Hope for When You Feel Discouraged as a Mom

A toddler is buckled into his car seat and Goldfish cracker crumbs are scattered around
FOTF/Brian Mellema

Kimberly entered the world, took one look around and let the rest of us know she was not impressed. She cried, fussed and acted as if sleep was a complete waste of time. Everyone said she would calm down once she turned 1.

Everyone was wrong.

On her first birthday, Kimberly threw a fit because I wouldn't let her play with the knife I was using to cut up fruit for her party. Maybe fit is not the right word — more like a blind rage that would drive an experienced hostage negotiator to his knees.

I felt like a failure as a mom. It seemed as if everyone else got the secret handbook on how to raise their kids well, and apparently, I skipped class that day.

Feeling like you're the only mom who thinks she's a failure is all too common. You take a brief look at social media and see fresh-scrubbed kids in perfect outfits, enjoying Pinterest-worthy birthday parties. What you don't see are the meltdowns and car seats coated with Goldfish cracker dust.

Most of the moms I know have been discouraged at some point in their mothering. It's not just you. I promise. Here's the good news: There are practical ways we moms can regain a sense of hope.

Build your team

Isolation is one of the biggest contributors to discouragement. When we feel alone, our minds play tricks on us. Strange thoughts invade. Thoughts like, You know, I bet that woman down the street never lets her kids eat chips from between the van seat cushions because she forgot to pack snacks.

One of the most discouragement-busting things I have done as a mom was to join a mom's group at my church. Not only did my kids have a safe place to play and make new buddies, but I also had a safe place to socialize with other moms who struggled like I did.

Limit the lip

I've had to watch my conversations with other moms. It's easy for mom talk to turn into complaining or venting sessions. Remember the apostle Paul's admonition: "Let no corrupting talk come out of your mouths, but only such as is good for building up, as fits the occasion, that it may give grace to those who hear" (Ephesians 4:29).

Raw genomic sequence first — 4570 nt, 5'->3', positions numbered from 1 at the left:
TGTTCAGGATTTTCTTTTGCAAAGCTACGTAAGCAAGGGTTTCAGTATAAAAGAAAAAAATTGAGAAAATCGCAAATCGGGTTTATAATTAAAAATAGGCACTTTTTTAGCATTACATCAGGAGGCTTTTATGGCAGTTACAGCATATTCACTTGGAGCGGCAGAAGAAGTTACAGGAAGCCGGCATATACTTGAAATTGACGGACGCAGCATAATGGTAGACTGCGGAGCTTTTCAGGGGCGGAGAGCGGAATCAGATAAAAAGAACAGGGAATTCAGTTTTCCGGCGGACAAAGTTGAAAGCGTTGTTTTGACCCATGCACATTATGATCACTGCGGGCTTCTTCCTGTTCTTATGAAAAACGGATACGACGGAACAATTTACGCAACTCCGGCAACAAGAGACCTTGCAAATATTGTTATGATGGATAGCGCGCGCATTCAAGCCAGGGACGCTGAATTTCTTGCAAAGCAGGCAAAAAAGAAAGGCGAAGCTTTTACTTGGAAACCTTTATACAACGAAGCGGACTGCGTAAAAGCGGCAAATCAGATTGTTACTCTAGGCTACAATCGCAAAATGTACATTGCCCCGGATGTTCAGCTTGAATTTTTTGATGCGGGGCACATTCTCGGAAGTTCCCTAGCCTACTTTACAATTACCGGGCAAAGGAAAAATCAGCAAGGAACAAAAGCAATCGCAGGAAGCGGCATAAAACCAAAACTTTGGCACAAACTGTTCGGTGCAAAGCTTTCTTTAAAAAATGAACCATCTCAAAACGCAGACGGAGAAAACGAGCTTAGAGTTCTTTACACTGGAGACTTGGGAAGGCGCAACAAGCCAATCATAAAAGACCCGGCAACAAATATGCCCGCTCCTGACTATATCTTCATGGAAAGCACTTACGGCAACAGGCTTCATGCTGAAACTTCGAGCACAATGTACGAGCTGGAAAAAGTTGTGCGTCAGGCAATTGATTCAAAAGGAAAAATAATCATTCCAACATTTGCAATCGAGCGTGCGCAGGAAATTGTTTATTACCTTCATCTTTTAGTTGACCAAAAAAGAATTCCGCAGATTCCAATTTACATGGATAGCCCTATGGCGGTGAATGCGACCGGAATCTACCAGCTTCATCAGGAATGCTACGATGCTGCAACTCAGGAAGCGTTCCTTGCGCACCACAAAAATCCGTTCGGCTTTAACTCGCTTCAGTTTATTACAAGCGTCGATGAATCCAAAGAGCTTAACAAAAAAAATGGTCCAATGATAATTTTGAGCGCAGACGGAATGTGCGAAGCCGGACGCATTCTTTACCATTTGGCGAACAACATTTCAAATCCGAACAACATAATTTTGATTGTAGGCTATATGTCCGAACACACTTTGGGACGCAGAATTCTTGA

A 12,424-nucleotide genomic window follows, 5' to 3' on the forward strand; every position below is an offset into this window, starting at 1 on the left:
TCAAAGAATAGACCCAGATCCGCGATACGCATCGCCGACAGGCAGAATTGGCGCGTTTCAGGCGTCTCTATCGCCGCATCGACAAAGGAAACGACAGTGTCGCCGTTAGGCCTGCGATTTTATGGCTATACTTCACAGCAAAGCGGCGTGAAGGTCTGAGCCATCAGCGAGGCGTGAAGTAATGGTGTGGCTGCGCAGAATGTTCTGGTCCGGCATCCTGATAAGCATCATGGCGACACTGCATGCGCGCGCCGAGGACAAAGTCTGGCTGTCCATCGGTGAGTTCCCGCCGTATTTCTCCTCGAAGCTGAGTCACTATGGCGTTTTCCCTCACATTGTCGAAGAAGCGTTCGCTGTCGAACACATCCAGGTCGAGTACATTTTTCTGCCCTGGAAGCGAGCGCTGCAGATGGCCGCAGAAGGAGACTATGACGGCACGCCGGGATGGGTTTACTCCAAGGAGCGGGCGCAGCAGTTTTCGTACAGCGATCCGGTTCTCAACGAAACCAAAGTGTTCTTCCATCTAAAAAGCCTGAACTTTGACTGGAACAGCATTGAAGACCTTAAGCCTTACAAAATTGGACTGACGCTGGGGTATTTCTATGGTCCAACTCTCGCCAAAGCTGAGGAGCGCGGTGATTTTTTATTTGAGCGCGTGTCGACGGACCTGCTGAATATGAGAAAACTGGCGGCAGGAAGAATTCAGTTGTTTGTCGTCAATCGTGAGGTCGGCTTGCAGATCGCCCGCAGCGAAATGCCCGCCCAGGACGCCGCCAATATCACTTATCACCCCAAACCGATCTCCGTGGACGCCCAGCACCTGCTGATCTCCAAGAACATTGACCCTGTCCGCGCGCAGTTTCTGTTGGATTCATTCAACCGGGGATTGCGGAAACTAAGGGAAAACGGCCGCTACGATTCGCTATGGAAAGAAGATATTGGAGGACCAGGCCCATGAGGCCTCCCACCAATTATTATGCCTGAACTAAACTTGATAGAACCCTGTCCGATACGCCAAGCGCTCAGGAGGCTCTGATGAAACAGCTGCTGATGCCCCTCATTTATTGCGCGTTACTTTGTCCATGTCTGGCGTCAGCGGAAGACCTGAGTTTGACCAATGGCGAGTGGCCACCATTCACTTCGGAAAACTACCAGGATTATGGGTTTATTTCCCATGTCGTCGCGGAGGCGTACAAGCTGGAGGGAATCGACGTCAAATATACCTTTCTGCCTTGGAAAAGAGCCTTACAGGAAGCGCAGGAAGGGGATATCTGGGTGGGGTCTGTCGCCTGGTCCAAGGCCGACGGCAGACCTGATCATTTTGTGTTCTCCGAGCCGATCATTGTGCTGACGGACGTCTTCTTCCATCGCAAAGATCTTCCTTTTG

You may need to seek out some like-minded women who can encourage you to focus on the positive. A few times, I had to "break up" with someone who was constantly dwelling on the negative. Hard days will come, but keeping a good attitude and having godly friends who speak encouragement will help you overcome the struggles faster.

Take a break

I used to think I couldn't afford a day off each week, but I found that once I started taking a "Sabbath" (we rest from Saturday evening to Sunday evening), I actually became more productive. Rest requires preparation and planning, but it's possible to have a restful day if you precook meals, use paper plates and schedule household tasks for another day. Take time to enjoy playing with your kids and savor the slower pace.

Finally, remember that this season isn't forever. (Sometimes it will feel like it, but it isn't. I promise.) You're in a demanding time of parenting. But God is not just shaping your child; He's also shaping you — helping you become the parent your child needs.

Kathi Lipp is the author of 101 Simple Ways to Show Your Husband You Love Him.
This article first appeared in the June/July 2018 issue of Focus on the Family magazine and was originally titled "Hope for Discouraged Moms." If you enjoyed this article, read more like it in Focus on the Family's marriage and parenting magazine. Get this publication delivered to your home by subscribing to it for a gift of any amount.
Copyright © 2018 by Kathy Lipp. Used by permission.

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